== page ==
“I suppose,” A-66 admitted. “Do you think those… fleshy things inhabit the mechanical entities in the same way we inhabit our exoskeletons?”

“Could be. Let’s respond with a picture of ourselves, and go from there.”


The initial excitement of first contact soon gave way to tedium as Hunter, Sveta, A-66 and E-59 spent nearly two human days exchanging hundreds of pictographs, slowly building a common understanding with each other. After many false starts, a rudimentary form of communication developed, one that could only express basic concepts. In broad strokes, the conversation went something like:

We are creatures from the third planet of the bright yellow star.

We are creatures from the first planet of the dim red star.

We are mammals, sexual reproduction, land-dwelling.

We are amoebas inside of crabs. We reproduce by cell division, and our exoskeletons reproduce sexually. We can live in the ocean or on the surface.

We are happy to meet you.

We are happy to meet you too. Why are you here?

Because we received your signal. This machine is a weapon, to fight the Enemy.

You are here to fight them? Why?

Because you asked for help. We’ve come help you.

Only you have come?

No. Many more will come soon. We are bringing an army.

The pictograph containing that last message depicted one of the mechanical’s ships, a massive vessel shaped like an arrowhead and encircled by two purple rings, spilling forth hundreds of mechanicals which took up position between the crab homeworld and the Enemy forces. A-66 stared at it in unrestrained awe.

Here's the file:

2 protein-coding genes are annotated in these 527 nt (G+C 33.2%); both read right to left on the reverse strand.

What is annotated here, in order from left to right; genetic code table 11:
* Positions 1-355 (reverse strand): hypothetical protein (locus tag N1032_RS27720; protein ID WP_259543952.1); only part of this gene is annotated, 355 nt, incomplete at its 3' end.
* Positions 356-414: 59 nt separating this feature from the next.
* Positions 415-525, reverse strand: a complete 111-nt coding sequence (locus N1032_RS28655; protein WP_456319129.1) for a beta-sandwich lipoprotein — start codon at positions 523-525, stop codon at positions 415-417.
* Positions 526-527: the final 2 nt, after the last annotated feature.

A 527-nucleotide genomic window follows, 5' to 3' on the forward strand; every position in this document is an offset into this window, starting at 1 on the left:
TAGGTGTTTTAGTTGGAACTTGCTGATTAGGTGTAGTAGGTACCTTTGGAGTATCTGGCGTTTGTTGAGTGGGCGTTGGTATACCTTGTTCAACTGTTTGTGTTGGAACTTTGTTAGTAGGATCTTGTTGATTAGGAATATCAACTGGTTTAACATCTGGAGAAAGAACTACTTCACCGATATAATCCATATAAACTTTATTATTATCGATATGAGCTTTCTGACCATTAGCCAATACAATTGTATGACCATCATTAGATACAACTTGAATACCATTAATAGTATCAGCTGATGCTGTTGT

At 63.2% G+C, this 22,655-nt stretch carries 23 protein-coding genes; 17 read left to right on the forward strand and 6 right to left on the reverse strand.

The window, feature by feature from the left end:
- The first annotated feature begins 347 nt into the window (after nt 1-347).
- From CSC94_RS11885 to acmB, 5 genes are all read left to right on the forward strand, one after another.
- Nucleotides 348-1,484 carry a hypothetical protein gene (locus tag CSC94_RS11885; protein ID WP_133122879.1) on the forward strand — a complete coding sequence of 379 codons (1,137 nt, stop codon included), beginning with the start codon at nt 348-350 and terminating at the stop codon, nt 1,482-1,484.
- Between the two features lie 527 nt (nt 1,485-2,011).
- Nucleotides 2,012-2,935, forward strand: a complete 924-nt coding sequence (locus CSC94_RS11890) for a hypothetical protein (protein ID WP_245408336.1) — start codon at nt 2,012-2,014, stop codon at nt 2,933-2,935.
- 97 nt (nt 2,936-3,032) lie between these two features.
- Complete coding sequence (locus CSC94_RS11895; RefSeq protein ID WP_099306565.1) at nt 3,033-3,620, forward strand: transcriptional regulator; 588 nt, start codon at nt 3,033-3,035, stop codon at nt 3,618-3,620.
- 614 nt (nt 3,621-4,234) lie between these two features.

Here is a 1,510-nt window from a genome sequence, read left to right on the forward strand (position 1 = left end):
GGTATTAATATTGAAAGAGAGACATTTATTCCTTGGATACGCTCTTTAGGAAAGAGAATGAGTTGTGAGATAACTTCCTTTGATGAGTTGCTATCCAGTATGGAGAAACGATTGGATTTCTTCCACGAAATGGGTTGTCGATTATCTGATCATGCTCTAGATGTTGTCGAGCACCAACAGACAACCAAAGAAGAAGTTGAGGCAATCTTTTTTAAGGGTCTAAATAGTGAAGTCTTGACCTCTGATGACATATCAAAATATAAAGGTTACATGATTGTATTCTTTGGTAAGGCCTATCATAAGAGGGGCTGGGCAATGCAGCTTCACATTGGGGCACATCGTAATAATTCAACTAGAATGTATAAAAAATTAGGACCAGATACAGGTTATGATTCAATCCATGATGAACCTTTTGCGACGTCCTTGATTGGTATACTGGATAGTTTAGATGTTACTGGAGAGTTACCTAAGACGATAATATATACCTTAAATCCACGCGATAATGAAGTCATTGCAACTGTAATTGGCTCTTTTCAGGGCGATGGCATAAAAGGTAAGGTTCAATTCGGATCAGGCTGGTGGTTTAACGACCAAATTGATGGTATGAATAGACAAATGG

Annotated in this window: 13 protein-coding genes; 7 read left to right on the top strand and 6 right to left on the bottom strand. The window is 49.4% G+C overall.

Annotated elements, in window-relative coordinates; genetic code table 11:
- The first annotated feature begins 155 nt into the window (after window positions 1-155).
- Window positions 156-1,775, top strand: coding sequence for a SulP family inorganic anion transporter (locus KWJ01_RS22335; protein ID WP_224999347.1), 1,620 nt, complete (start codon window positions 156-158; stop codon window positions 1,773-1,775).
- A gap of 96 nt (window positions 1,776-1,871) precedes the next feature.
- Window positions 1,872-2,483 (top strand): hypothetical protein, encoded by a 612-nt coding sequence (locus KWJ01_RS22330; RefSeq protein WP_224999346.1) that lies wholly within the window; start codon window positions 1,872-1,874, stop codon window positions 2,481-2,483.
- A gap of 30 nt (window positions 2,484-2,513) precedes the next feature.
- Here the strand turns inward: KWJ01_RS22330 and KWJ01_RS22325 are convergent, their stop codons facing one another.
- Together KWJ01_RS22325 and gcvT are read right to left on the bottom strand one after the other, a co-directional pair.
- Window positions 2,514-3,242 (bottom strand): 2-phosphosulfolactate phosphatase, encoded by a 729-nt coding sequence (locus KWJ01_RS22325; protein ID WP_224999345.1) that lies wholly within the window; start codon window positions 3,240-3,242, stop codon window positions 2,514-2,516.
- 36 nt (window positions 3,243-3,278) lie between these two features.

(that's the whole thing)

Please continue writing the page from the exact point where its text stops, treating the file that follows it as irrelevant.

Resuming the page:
“Incredible,” he tapped absentmindedly, wiping the fatigue from his eyestalks. “They’re coming to help us. They really… they’re really…”

“Your gambit worked!” E-59 said excitedly, finally allowing hope its hard-won victory. “We’re… we’re saved!” They thumped their friend’s carapace with one of their strongclaws affectionately.

A-66 winced a bit, but their carapace brightened to white-blue. “I can’t believe… they’re really…”

Their brief revelry was interrupted by a cacophonous boom, and the entire cave shook frantically as sections of the ceiling caved it. Both crabs flashed purple, their strongclaws shielding their eyestalks from the falling debris.